Uh-Oh: We Already Started Spending Like It’s 2005


The two-faced recovery soldiers on. One day, indicators like the Case-Shiller housing index give us hope that the economic recovery is finally gaining steam, and the next day the ISM Manufacturing Index shows the sector actually contracted in May.

Amid the confusion, however, some commentators see a fate much worse than a tepid recovery. News organizations from Bloomberg to Yahoo have been wondering whether the recent gains in the housing market are setting the stage for another real estate bubble. The reasons for this concern: home values are increasing far faster than wages, while retail sales and GDP growth seem to be accelerating faster than the fundamentals would allow. And if retail spending, home prices and economic activity are growing faster than worker paychecks, it means we’re taking on more debt — and at some point that will become an unsustainable situation.

It’s the same unsustainable situation, in fact, that characterized the run-up to the housing crisis. In the early 1990s, the average American’s debt load was 83% of his income, but by 2007 that number reached a staggering 130%. Americans compensated for stagnant wage growth by “using their homes as ATMs,” as the catch phrase has it, taking out more and more mortgage-backed debt with the belief that home prices would always continue to rise. And a reckless banking system was only too happy to oblige.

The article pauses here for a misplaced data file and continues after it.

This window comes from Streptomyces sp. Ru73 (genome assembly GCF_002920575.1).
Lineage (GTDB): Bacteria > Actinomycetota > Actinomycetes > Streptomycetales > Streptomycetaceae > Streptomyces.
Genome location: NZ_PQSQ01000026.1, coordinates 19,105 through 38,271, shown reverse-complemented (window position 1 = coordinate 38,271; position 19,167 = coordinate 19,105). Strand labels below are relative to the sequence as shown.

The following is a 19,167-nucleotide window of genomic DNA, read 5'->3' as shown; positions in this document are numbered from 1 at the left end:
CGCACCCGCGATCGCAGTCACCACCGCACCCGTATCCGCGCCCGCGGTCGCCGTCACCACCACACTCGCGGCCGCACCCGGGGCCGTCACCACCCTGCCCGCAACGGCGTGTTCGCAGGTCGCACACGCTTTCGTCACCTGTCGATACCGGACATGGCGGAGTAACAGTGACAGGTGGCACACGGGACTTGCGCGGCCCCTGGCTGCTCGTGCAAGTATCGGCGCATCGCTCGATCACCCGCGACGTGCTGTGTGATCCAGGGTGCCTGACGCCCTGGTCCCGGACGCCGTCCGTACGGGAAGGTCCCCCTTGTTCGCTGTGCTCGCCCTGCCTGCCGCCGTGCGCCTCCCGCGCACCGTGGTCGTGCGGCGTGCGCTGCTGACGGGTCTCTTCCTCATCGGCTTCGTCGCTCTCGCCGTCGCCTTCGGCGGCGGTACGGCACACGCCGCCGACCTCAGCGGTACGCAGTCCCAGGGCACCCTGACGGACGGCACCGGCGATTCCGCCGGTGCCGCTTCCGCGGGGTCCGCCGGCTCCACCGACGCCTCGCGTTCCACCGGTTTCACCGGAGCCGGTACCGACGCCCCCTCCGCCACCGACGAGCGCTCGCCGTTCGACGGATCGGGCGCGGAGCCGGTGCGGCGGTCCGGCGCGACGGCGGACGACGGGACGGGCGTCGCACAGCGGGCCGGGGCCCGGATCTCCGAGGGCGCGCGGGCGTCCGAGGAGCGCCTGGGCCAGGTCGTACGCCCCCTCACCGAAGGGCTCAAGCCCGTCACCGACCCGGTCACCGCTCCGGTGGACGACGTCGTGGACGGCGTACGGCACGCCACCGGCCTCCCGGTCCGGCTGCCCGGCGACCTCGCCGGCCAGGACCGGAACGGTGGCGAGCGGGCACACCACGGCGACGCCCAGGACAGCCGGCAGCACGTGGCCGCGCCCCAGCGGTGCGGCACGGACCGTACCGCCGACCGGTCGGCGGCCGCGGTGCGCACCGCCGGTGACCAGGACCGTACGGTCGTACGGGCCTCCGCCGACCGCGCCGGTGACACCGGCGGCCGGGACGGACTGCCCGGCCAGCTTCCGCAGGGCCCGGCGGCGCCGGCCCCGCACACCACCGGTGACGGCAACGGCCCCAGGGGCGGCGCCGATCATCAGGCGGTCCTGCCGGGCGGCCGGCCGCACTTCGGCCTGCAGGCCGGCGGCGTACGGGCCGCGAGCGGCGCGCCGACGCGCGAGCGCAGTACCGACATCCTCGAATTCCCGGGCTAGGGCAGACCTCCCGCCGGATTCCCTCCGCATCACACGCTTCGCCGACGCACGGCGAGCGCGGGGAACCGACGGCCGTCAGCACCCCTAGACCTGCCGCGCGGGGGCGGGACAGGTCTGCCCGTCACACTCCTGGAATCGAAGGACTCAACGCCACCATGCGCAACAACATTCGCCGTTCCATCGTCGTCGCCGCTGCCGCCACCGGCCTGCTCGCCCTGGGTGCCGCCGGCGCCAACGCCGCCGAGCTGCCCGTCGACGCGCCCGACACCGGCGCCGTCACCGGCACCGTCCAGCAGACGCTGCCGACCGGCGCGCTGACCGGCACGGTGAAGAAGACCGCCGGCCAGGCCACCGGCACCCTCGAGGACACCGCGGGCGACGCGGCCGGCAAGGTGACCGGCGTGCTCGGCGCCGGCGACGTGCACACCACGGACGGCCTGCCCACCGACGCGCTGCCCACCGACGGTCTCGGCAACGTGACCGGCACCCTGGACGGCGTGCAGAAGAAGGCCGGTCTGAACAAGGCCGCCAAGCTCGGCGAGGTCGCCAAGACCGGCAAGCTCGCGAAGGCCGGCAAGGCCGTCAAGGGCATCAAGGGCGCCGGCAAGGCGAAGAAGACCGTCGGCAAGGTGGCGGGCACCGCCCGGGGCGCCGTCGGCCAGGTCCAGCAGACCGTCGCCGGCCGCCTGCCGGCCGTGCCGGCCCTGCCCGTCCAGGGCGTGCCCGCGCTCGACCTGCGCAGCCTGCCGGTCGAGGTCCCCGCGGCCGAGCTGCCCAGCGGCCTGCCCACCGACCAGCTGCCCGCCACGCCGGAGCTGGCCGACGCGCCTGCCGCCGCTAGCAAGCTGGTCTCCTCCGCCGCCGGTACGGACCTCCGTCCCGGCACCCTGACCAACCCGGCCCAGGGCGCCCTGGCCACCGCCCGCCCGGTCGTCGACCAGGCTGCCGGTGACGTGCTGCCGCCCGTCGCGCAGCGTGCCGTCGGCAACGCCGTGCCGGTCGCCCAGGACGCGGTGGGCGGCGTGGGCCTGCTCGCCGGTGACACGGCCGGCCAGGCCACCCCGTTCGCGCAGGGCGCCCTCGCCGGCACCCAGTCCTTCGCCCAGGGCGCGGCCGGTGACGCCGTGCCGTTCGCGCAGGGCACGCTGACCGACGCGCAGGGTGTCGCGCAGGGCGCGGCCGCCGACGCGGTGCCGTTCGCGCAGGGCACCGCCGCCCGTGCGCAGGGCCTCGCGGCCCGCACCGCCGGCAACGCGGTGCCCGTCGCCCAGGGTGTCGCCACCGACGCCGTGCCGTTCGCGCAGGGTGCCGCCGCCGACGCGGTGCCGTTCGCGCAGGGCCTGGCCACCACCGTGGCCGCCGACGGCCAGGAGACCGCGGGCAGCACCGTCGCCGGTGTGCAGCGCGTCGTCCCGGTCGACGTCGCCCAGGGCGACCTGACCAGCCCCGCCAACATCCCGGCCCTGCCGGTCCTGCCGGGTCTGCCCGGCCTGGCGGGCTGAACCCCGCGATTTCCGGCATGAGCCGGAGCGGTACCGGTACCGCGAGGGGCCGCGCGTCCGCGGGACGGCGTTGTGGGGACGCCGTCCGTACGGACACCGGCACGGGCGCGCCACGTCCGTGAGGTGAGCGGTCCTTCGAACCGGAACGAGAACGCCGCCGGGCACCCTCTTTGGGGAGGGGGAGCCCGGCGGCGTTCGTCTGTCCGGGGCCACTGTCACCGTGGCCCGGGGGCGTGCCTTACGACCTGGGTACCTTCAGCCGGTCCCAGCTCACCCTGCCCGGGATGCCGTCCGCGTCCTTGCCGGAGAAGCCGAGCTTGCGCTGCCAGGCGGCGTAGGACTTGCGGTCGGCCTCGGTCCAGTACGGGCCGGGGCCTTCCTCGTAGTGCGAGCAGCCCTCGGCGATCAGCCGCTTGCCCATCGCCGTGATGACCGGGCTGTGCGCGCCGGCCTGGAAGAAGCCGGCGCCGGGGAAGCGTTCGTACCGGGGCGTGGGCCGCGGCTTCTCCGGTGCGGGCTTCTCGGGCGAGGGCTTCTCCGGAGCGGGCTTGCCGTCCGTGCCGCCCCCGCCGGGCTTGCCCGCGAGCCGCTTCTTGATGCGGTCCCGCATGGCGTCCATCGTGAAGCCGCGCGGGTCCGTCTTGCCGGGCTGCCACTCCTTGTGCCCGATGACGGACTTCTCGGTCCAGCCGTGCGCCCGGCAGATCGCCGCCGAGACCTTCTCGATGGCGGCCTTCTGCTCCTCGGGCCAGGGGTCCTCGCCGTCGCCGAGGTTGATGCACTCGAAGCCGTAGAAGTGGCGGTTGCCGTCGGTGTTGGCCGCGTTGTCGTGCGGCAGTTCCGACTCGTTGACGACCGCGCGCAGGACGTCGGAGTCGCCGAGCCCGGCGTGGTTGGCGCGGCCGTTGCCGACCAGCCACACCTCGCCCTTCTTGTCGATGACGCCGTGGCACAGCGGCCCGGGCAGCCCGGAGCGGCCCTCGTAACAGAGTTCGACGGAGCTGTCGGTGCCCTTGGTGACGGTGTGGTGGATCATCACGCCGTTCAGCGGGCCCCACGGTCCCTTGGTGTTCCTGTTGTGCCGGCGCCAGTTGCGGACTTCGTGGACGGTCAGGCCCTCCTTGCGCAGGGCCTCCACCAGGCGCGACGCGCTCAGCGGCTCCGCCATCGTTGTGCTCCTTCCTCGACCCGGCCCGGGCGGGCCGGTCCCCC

The Great Recession was supposed to have changed all that. In the wake of the financial crisis we read story after story of chastened Americans socking away more money in their retirement accounts, paying down debt and saving for their children’s educations. The national savings rate, which had averaged just 2.84% between 2000 and 2007, climbed above 6% in 2008.

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